There is no question that talent management and a shortage of critical needed skills is a fundamental challenge for manufacturing, supply chain, product management and procurement disciplines. Industry environments are changing constantly and change brings new and different needs. This challenge is consistently identified or amplified in industry forums, industry analyst quantitative surveys or roundtables.
However, by our view, what seems to be missing from the ongoing dialogue is some straight talk regarding how to best address this challenge, especially in the light of an economy that has ample numbers of people seeking challenging and rewarding careers.
Reading the Wall Street Journal this morning, this author read the article: Just Whose Job Is It to Train Workers? (Paid subscription required or free metered view) By far, it was one of the more insightful articles that traditional business media has produced thus far concerning some root causes of current worker shortages. This is the takeaway quote within the article: “Companies complain that they can’t find skilled hires, but they aren’t doing much to impart those skills, economists and workforce experts say.” That is straight talk.
The article cites sources that indicate that today’s hiring processes take the form of a transaction matching exercise where employers expect highly skilled people to walk through the door. They are unwilling to evaluate candidates based on skill potential or invest in on-the-job training efforts. Instead, there is a high reliance on colleges and universities, trade schools and government programs to be able to train people for desired skills. To add further credence, the WSJ cites studies including one from MIT labor economist Paul Osterman which concluded that manufacturer’s spending on training has essentially been flat for the last five years. A Deloitte research study is further cited as indicating that from 2006 to 2013, the percentage of staffers dedicated to training and development has fallen by about a half.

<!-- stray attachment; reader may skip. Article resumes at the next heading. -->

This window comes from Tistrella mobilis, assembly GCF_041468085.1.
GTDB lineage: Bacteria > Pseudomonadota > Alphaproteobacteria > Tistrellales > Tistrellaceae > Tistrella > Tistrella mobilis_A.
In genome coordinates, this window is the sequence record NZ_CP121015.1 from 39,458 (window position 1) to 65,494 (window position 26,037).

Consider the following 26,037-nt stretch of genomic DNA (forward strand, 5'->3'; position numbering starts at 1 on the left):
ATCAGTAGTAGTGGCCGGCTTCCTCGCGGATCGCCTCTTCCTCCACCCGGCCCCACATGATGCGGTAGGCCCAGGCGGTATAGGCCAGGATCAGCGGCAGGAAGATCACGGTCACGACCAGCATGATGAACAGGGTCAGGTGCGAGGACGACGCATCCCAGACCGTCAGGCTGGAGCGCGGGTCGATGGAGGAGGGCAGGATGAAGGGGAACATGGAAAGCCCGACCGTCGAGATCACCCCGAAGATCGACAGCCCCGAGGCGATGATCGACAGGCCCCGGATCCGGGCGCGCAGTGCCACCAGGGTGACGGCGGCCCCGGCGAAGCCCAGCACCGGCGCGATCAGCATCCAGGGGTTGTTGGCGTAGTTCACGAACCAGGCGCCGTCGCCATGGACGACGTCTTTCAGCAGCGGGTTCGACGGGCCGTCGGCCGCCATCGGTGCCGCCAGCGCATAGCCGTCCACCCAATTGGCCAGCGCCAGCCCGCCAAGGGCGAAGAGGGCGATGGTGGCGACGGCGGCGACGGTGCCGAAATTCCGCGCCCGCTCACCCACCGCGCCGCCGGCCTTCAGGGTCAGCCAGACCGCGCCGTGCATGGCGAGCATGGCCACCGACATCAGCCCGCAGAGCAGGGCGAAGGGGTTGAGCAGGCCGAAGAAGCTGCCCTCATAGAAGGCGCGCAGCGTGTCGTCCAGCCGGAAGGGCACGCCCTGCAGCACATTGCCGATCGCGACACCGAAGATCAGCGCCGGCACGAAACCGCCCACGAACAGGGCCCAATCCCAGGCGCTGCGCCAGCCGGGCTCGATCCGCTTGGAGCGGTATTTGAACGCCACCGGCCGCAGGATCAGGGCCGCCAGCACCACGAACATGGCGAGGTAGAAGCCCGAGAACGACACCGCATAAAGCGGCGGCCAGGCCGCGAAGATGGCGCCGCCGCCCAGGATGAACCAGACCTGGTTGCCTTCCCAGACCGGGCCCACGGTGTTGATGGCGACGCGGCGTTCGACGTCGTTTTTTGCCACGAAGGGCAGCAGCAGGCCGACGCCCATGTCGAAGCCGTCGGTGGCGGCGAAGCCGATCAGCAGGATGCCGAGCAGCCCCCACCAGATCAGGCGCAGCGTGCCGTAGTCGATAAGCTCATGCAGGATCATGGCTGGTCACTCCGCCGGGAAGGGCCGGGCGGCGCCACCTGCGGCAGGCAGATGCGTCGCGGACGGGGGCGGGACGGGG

While Supply Chain Matters acknowledges that there are leading-edge organizations that are willing to truly invest in development of people for unique skill requirements, they are being outnumbered by those that are not so inclined. The WSJ profiles dental instruments provider Hu-Friedly which is investing in skills development. Small and mid-sized firms may not necessarily have the complete financial resources to develop people but that is where industry and government subsidized training programs can pay benefits. In April, Supply Chain Matters highlighted summary conclusions from the landmark MIT Study on Manufacturing Competitiveness that also concluded that skill shortages have more to do with training and development.
The prevailing attitude seems to be that of inventory fulfillment- there are lots of people seeking employment and we should be able to snag someone. That is not a formula for building and sustaining world-class supply chain teams. Global competitiveness not only hinges on product and service innovation, but on the collective skills and problem-solving abilities of the workforce.
The purpose of this rant is to motivate more straight talk concerning skills development. Invest in the potential of people able to perform required responsibilities. Evaluate candidates on both hard and soft skills, stop filtering on age or other criteria, and compensate people for the skills that they demonstrate as opposed to managing a cost center expense.
The time is way overdue for straight talk on skills shortages and the notion of investing in talent. Let us all commit to stop looking at hiring statistics and more to meaningful talent development planning.